When a tree falls in the forest and nobody is around to hear it, does it still make a sound if it had failed four drug tests?
Slipping under just about everyone's radar, disgraced shot putter C.J. Hunter signed on as a part-time assistant strength coach with North Carolina State in 2001. But with Hunter moving up to a full-time gig recently and making headlines with his accusations about ex-wife Marion Jones, people are taking note of just exactly who is teaching the Wolfpack how to get bigger and stronger.
The University's Council on Athletics will likely discuss the matter in a meeting later this month. But, of course, Page 2 already has an advance transcript of the affair.
Chairman: The Council on Athletics wishes to thank Mr. Hunter for appearing today. While we realize it is unusual to call witnesses at these proceedings, we feel the reputation of the University is at stake and demands our full attention. We wish to remind Mr. Hunter that these proceedings are purely for fact-finding purposes and this committee has no power to suspend or terminate him from his current position . . . although we can take away your season tickets to Wolfpack basketball.
All right, we can't do that, but we can make sure you aren't sitting on an aisle. Will you please state you name and position within the athletic department?
Hunter: C. J. Hunter, strength and conditioning coach for the football team.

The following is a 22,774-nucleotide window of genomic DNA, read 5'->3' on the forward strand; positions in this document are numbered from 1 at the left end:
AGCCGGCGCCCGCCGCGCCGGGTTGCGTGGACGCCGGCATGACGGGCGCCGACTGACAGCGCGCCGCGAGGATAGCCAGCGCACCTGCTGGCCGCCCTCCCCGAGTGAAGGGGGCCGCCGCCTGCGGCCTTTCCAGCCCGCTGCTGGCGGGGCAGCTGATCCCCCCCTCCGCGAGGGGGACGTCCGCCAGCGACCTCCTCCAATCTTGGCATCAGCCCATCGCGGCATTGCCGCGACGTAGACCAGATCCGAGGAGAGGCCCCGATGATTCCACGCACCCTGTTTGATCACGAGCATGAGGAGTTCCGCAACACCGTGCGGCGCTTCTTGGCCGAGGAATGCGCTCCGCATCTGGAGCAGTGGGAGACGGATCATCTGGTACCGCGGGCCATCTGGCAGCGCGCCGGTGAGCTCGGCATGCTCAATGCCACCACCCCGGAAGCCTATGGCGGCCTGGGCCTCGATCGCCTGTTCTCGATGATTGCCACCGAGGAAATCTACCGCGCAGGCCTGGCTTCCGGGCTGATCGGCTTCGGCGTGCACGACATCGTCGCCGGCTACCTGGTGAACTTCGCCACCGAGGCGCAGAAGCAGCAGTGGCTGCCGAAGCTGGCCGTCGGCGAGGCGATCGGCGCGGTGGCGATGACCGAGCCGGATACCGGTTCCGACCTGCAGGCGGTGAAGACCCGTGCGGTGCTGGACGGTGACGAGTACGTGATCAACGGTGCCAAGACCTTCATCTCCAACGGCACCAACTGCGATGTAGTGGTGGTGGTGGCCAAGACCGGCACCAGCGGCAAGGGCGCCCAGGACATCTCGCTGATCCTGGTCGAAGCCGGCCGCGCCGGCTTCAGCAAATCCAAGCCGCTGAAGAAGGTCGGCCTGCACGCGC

Chairman: And prior to your employment at North Carolina State, you qualified for the 2000 Summer Olympics in the shot put?
Hunter: That's correct.
Chairman: And how'd you do?
Hunter: I retired prior to the competition.
Chairman: Spot of poor timing, that. What was your reasoning in deciding not to compete in the 2000 Olympics?
Hunter: It worked out well for Dan O'Brien, so I figured it was worth a shot . . . so to speak.
Chairman: Cute. May we remind you that while we have no power whatsoever, we can make you sit here and answer annoyingly repetitive questions all day.
Hunter: I was told by the International Track and Field Federation that it would reflect poorly on Marion Jones, my wife at the time, if I attempted to compete in Sydney. They claimed I failed a drug test.
Chairman: You disagree?
Hunter: Completely. I was framed.
Chairman: But you failed three previous tests for illegal substances?
Hunter: Who better to frame than a man who looks guilty.
Committee member: And you don't feel as if those failed drug tests send a negative message to the student-athletes you are now paid to instruct and mentor?
Hunter: Not at all. They know that with a little hard work and ingenuity, they can pass any test.
Committee member: Can you tell us what sort of coaching techniques you have implemented during your time with the team?
Hunter: I try and run a tight ship, while stressing the importance of mental discipline in building muscle mass. We keep the players on a very strict schedule. We issue a syllabus just like in any other class, and we make sure someone reads it to them. It's very important they know when exams are coming up, so they can be sure not to be seen out in public at those times.
Committee member: I see. So you would say your role extends beyond the weight room?
Hunter: Oh, absolutely. I'm a big proponent of academics -- especially biology, chemistry and nutrition.
Committee member: Right. On that last point, what sort of nutrition advice do you give?